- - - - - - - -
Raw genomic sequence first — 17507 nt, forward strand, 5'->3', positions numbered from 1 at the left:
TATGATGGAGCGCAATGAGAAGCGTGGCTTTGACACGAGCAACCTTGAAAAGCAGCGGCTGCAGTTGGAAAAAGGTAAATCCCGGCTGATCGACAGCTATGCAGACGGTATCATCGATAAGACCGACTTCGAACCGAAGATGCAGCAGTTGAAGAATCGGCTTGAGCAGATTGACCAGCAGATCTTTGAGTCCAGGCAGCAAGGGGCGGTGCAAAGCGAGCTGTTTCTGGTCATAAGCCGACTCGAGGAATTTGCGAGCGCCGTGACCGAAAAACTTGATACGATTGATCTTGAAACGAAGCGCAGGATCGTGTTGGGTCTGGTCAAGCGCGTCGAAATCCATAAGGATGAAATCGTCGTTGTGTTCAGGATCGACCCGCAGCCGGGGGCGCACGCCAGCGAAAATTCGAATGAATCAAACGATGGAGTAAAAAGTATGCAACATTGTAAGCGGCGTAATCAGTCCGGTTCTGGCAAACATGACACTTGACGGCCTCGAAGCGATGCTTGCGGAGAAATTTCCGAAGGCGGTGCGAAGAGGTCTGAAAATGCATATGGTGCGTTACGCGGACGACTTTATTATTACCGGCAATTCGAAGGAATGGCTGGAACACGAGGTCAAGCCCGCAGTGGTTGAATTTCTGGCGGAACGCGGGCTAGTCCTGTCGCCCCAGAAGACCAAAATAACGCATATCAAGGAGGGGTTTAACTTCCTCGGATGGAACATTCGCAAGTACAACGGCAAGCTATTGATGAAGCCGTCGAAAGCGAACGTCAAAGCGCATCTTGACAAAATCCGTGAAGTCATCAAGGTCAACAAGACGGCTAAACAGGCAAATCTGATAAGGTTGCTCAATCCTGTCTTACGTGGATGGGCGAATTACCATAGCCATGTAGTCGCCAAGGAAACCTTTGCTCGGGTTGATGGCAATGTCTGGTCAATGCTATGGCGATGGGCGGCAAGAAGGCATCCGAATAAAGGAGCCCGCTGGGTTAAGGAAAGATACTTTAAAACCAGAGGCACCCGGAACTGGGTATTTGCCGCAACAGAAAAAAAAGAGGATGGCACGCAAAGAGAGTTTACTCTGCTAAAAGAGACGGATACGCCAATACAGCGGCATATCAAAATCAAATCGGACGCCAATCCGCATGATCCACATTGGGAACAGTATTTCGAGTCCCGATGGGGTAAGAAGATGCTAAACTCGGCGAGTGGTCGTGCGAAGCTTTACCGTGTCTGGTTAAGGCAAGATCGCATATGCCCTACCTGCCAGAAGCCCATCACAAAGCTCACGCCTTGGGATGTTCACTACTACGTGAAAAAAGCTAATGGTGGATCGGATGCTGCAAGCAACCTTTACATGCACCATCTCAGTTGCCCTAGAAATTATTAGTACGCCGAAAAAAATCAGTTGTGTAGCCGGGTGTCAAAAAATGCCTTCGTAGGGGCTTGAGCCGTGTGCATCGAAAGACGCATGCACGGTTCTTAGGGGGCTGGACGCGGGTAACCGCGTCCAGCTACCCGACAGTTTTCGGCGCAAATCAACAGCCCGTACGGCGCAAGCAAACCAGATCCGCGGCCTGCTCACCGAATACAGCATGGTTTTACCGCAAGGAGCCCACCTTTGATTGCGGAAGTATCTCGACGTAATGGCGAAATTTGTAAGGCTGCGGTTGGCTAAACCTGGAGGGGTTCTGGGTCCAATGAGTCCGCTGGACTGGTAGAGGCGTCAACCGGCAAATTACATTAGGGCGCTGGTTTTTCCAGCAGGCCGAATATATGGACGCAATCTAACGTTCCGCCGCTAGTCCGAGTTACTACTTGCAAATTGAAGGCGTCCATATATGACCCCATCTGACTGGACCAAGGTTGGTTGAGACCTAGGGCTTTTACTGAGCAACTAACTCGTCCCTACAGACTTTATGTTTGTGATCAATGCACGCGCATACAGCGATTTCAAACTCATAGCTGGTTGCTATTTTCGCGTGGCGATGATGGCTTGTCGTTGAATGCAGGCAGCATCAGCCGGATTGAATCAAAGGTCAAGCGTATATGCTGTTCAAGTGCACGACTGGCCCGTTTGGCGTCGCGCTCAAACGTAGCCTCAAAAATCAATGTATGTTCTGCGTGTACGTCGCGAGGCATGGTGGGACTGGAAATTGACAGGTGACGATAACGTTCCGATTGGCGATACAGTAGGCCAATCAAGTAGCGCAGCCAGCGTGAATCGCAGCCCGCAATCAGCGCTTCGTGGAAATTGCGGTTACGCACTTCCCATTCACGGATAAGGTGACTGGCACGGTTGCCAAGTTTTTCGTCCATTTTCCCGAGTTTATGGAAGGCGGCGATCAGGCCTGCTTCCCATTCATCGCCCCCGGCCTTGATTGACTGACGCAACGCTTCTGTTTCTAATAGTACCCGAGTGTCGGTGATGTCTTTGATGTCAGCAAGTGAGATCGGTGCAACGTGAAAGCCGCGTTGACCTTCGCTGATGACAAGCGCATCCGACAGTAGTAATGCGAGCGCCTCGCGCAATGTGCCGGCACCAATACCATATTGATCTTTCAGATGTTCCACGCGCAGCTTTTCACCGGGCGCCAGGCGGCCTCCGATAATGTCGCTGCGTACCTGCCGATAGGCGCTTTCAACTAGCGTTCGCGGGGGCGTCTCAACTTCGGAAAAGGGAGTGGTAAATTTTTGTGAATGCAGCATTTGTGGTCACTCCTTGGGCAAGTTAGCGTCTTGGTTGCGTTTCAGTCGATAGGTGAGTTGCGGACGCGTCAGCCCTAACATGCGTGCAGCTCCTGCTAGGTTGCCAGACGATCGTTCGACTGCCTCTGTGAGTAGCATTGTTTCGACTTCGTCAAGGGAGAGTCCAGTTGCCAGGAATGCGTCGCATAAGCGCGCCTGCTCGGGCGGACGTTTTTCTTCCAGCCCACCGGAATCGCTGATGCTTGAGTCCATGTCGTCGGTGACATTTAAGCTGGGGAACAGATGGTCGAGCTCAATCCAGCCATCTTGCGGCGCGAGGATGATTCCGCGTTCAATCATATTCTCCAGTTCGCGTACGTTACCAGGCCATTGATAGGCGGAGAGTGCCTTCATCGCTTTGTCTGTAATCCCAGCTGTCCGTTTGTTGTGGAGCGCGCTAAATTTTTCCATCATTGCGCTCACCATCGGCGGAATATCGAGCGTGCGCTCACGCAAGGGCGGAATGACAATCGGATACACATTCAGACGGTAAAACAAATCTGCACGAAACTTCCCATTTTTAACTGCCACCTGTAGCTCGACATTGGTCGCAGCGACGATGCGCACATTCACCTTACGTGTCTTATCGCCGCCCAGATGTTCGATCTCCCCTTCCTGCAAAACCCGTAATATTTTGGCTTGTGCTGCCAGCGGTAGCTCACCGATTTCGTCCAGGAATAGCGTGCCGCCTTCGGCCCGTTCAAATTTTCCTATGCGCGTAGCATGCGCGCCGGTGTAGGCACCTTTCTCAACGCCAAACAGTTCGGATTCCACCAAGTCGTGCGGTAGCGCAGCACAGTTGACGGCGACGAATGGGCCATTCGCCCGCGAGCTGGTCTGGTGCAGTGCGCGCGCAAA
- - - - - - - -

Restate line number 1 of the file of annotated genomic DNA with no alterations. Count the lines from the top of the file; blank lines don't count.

Raw genomic sequence first — 17507 nt, forward strand, 5'->3', positions numbered from 1 at the left: